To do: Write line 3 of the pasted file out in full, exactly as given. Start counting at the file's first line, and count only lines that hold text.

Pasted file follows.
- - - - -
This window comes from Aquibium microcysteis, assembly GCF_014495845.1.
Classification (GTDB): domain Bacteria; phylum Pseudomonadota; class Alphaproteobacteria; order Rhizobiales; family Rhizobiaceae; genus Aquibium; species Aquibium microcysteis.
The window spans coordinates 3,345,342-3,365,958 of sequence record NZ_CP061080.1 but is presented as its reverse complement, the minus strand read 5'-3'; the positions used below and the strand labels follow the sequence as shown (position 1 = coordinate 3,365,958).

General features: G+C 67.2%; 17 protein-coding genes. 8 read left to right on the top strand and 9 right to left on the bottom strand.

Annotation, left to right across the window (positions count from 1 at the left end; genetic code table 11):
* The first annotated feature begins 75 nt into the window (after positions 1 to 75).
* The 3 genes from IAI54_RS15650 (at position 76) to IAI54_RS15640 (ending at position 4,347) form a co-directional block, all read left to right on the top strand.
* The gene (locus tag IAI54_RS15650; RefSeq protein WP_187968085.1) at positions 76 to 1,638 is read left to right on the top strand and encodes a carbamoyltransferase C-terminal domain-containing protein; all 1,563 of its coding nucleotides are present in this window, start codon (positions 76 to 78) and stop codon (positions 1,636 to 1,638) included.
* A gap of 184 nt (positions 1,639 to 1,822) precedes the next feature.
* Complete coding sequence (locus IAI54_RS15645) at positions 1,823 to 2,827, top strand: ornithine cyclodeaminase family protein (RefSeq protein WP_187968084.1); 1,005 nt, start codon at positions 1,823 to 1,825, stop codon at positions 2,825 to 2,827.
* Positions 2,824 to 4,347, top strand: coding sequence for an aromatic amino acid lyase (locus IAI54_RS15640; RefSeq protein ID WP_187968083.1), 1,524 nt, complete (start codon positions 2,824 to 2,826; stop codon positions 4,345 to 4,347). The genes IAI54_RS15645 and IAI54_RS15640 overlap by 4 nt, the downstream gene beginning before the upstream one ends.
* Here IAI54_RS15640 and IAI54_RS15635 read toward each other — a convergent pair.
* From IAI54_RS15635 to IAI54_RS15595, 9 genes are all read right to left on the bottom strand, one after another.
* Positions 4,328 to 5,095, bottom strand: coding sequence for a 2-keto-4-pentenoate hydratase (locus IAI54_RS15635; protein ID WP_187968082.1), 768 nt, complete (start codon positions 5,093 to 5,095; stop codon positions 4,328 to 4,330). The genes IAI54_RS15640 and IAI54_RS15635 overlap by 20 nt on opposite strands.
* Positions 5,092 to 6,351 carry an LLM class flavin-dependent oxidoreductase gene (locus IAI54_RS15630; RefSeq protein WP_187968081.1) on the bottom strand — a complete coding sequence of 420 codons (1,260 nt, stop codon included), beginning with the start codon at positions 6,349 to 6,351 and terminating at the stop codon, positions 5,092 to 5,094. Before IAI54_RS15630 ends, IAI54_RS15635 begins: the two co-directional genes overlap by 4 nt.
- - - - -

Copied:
The window spans coordinates 3,345,342-3,365,958 of sequence record NZ_CP061080.1 but is presented as its reverse complement, the minus strand read 5'-3'; the positions used below and the strand labels follow the sequence as shown (position 1 = coordinate 3,365,958).